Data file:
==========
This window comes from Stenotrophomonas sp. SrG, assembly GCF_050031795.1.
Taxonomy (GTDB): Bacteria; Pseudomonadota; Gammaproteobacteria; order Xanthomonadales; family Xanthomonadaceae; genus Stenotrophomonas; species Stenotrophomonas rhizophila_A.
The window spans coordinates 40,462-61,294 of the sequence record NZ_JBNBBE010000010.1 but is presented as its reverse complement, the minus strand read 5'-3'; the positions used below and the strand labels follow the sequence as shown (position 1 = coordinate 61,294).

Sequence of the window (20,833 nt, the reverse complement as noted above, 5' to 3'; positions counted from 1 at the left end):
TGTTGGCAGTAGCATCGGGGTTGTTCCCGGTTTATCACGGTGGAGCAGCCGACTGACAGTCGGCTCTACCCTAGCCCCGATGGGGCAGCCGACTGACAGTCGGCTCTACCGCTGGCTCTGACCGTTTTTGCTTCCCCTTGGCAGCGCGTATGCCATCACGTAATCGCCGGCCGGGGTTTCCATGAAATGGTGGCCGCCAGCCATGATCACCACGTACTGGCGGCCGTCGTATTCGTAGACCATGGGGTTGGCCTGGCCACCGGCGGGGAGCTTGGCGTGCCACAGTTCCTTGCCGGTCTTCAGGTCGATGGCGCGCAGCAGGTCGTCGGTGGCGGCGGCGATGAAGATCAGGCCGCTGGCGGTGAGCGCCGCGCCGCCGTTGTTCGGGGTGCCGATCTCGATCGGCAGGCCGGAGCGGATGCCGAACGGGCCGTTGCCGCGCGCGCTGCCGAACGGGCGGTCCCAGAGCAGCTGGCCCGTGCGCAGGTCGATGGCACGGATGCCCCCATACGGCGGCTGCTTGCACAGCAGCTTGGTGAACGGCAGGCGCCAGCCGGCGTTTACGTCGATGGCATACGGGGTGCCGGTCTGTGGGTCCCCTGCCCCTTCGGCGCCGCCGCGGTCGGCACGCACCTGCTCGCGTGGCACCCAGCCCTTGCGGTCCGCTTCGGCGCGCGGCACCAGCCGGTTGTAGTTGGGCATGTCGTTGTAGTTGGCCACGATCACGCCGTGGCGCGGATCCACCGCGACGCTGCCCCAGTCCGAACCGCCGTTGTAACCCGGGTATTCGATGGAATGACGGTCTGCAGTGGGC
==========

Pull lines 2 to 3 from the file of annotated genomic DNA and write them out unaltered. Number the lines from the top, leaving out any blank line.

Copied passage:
Taxonomy (GTDB): Bacteria; Pseudomonadota; Gammaproteobacteria; order Xanthomonadales; family Xanthomonadaceae; genus Stenotrophomonas; species Stenotrophomonas rhizophila_A.
The window spans coordinates 40,462-61,294 of the sequence record NZ_JBNBBE010000010.1 but is presented as its reverse complement, the minus strand read 5'-3'; the positions used below and the strand labels follow the sequence as shown (position 1 = coordinate 61,294).